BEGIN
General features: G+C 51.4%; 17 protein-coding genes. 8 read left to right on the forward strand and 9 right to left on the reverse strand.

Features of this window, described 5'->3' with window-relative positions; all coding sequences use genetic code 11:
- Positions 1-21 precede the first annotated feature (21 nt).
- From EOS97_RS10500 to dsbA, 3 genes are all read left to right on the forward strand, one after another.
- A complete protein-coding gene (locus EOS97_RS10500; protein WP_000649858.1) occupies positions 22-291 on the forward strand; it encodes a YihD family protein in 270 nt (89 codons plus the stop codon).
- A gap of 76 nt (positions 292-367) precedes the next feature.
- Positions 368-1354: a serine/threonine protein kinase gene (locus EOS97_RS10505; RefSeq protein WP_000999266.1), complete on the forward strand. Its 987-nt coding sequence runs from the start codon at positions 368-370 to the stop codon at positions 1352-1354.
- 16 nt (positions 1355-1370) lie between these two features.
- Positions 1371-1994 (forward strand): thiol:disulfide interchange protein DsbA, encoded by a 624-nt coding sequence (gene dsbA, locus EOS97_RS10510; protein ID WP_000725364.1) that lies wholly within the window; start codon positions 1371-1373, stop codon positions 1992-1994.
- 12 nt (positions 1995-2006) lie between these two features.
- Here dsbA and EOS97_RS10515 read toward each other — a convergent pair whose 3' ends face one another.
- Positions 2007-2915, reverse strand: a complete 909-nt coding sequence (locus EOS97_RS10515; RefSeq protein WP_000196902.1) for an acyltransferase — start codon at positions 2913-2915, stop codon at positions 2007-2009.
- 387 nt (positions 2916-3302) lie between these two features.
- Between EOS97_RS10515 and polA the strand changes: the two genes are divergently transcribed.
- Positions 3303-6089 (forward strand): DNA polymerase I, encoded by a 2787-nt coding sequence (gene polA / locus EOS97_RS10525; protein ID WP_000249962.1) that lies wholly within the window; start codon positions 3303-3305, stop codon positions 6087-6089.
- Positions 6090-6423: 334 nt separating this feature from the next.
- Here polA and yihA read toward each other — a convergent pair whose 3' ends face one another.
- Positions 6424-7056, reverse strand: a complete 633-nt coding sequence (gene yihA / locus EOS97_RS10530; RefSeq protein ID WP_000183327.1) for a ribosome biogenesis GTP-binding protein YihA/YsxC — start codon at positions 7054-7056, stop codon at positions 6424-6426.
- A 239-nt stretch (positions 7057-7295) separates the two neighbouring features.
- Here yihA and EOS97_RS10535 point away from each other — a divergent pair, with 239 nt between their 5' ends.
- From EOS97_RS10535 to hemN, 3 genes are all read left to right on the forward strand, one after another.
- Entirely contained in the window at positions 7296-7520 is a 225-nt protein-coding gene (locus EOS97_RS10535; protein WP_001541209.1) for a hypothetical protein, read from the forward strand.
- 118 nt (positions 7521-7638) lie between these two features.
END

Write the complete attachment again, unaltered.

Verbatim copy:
General features: G+C 51.4%; 17 protein-coding genes. 8 read left to right on the forward strand and 9 right to left on the reverse strand.

Features of this window, described 5'->3' with window-relative positions; all coding sequences use genetic code 11:
- Positions 1-21 precede the first annotated feature (21 nt).
- From EOS97_RS10500 to dsbA, 3 genes are all read left to right on the forward strand, one after another.
- A complete protein-coding gene (locus EOS97_RS10500; protein WP_000649858.1) occupies positions 22-291 on the forward strand; it encodes a YihD family protein in 270 nt (89 codons plus the stop codon).
- A gap of 76 nt (positions 292-367) precedes the next feature.
- Positions 368-1354: a serine/threonine protein kinase gene (locus EOS97_RS10505; RefSeq protein WP_000999266.1), complete on the forward strand. Its 987-nt coding sequence runs from the start codon at positions 368-370 to the stop codon at positions 1352-1354.
- 16 nt (positions 1355-1370) lie between these two features.
- Positions 1371-1994 (forward strand): thiol:disulfide interchange protein DsbA, encoded by a 624-nt coding sequence (gene dsbA, locus EOS97_RS10510; protein ID WP_000725364.1) that lies wholly within the window; start codon positions 1371-1373, stop codon positions 1992-1994.
- 12 nt (positions 1995-2006) lie between these two features.
- Here dsbA and EOS97_RS10515 read toward each other — a convergent pair whose 3' ends face one another.
- Positions 2007-2915, reverse strand: a complete 909-nt coding sequence (locus EOS97_RS10515; RefSeq protein WP_000196902.1) for an acyltransferase — start codon at positions 2913-2915, stop codon at positions 2007-2009.
- 387 nt (positions 2916-3302) lie between these two features.
- Between EOS97_RS10515 and polA the strand changes: the two genes are divergently transcribed.
- Positions 3303-6089 (forward strand): DNA polymerase I, encoded by a 2787-nt coding sequence (gene polA / locus EOS97_RS10525; protein ID WP_000249962.1) that lies wholly within the window; start codon positions 3303-3305, stop codon positions 6087-6089.
- Positions 6090-6423: 334 nt separating this feature from the next.
- Here polA and yihA read toward each other — a convergent pair whose 3' ends face one another.
- Positions 6424-7056, reverse strand: a complete 633-nt coding sequence (gene yihA / locus EOS97_RS10530; RefSeq protein ID WP_000183327.1) for a ribosome biogenesis GTP-binding protein YihA/YsxC — start codon at positions 7054-7056, stop codon at positions 6424-6426.
- A 239-nt stretch (positions 7057-7295) separates the two neighbouring features.
- Here yihA and EOS97_RS10535 point away from each other — a divergent pair, with 239 nt between their 5' ends.
- From EOS97_RS10535 to hemN, 3 genes are all read left to right on the forward strand, one after another.
- Entirely contained in the window at positions 7296-7520 is a 225-nt protein-coding gene (locus EOS97_RS10535; protein WP_001541209.1) for a hypothetical protein, read from the forward strand.
- 118 nt (positions 7521-7638) lie between these two features.